The election demonstrated that most early voters and mail-in votes veered Democratic rather than Republican. Trump’s desire for his voters to vote in person was ultimately undermined by Democrats voting my mail in enormous numbers in order to make Trump a one term president. 

“Although more Democrats appeared to be in favor of mail in ballots, there is no evidence to prove whether it led to Biden’s victory,” Hagge said. “With the ability to mail in your ballot or to vote in person, both parties were able to cast their vote in their preferred way. The ability to choose how one would vote further encouraged an accurate reflection of our democracy.”

Other voters in the community opted to vote by mail this year to avoid crowded spaces and not risk their health. Dr. Nancy Marks, who lives in Richardson, voted by mail this year, changing her usual habit of always voting in person for every election due to health risks. Marks applied for a mail-in ballot and went through the process of receiving, mailing and tracking it.

“In my opinion, as far as mail-in ballots, it is the first time I have tested the system as far as I have,” Marks said. “In these kinds of situations that affect how our democracy runs, I pay closer attention. I really do trust our system for mail-in ballots.”

Upon receiving her ballot through the mail, Marks filled it out and took it to the post office. The polling stations do not offer a tracking service, so Marks turned to a website called to track the status of her ballot. She was able to track and see that the ballot was received at the polling station, but she does not know if her vote was ever counted.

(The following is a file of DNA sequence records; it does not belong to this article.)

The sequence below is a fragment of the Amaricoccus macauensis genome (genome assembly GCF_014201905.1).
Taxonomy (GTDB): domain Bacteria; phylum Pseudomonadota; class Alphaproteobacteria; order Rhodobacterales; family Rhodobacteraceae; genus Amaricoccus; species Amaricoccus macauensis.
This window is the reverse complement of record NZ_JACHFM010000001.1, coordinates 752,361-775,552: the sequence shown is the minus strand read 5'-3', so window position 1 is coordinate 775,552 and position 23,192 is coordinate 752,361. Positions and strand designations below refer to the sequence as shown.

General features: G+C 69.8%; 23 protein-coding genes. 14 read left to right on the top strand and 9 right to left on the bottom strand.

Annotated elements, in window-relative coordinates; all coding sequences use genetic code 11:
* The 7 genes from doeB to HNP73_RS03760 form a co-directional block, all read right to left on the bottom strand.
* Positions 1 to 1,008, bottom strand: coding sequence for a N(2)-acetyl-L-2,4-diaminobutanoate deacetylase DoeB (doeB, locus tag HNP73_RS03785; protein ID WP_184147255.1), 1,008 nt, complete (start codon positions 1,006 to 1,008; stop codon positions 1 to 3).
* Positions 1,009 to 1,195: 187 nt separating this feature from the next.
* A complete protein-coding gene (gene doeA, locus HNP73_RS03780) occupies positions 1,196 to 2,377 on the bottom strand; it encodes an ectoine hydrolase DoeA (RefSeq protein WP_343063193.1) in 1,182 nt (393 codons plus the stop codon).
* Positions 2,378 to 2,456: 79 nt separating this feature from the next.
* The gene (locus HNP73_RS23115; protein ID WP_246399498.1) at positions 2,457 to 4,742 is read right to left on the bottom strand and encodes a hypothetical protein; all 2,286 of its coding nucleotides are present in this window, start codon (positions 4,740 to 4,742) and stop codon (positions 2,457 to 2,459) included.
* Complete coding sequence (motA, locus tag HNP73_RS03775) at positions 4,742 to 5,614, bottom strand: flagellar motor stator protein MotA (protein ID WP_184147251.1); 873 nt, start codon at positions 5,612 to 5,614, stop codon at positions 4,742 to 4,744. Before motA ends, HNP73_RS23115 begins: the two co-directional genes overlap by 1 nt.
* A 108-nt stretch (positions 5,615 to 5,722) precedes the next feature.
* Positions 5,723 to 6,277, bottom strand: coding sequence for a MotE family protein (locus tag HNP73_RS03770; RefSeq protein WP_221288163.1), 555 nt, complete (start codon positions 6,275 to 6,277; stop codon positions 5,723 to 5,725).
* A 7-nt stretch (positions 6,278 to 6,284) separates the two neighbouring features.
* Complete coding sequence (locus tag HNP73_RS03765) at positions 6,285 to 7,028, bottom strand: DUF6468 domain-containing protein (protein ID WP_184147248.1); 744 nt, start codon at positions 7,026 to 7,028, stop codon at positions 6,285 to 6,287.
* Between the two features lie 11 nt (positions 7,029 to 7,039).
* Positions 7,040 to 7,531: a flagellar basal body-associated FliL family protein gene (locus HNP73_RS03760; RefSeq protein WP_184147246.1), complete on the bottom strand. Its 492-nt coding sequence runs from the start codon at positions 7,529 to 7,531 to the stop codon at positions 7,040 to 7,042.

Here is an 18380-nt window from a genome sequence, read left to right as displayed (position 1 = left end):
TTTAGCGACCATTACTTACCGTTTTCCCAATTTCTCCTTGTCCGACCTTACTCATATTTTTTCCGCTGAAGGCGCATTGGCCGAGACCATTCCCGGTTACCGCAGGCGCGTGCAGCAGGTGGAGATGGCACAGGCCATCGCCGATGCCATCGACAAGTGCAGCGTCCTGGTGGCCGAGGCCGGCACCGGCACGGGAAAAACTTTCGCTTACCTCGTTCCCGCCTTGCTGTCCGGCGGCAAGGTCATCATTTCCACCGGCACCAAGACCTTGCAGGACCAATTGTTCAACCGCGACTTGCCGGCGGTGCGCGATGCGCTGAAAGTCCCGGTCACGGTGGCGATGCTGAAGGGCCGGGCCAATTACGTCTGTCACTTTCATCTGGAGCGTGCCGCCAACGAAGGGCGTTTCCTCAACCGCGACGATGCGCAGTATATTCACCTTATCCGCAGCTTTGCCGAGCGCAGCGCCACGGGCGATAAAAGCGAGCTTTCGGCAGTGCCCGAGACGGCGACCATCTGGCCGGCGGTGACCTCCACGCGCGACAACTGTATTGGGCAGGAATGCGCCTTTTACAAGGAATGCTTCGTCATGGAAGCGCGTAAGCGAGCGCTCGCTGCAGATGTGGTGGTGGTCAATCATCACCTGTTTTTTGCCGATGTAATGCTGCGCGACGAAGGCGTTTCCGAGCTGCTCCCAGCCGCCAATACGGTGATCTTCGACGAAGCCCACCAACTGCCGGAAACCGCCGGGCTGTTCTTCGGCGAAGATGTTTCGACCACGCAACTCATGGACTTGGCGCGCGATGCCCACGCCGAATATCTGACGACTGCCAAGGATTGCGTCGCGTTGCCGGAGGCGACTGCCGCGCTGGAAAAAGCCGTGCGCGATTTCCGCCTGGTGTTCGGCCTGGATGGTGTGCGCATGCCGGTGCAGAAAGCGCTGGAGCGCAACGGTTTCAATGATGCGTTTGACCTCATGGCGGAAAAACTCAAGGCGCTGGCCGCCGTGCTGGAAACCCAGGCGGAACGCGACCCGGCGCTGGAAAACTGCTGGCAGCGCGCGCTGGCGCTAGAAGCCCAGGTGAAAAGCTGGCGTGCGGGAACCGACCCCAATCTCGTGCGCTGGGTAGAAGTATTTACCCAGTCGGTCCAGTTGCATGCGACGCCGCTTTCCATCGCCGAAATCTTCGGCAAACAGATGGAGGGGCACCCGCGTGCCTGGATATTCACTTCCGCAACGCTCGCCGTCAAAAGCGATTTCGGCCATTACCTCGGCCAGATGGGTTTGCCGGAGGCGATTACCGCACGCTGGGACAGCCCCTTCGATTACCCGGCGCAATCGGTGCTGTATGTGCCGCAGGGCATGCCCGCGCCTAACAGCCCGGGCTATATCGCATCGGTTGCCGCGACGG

“The process is fair and if you do it, you have to trust the system,” Marks said. “I do believe that whatever mechanisms used for voting, we have to trust, and we have to accept the outcomes of any election.”

Underage students had the opportunity to participate in the election process by signing up to be poll workers. Senior Andrew Pfaff was assigned to work at the Northlake Community College in Irving. To work as a poll worker, Pfaff had to undergo two training sessions and had to be at the polling station by 5:30 a.m. to set everything up. During his 12-hour shift he met many people, including the mayor of Irving and was able to learn more about the 350 people who went to vote during his assigned time at the poll station. 

“I talked to a lot, politically powerful people, and also the mayor,” Pfaff said. “I got to talk to a lot of people voting, about their election process and about how they registered to vote. I think that’s a big part of being an American citizen is getting the right to vote, so it was really cool to see more people come out and exercise that right.”

Voters were overall glad they were able to vote in this election, despite worry of health and safety. Americans felt obligated to make their voices heard in such a divisive stage of the country and to contribute to the election of the next president. 

“I knew that a small risk was worth it for the opportunity to vote,” Randall said. “It seems that many Americans are not taking chances with last-minute voting, whether it’s in person or by mail. It’s inspiring that this election, Americans are making voting a priority.”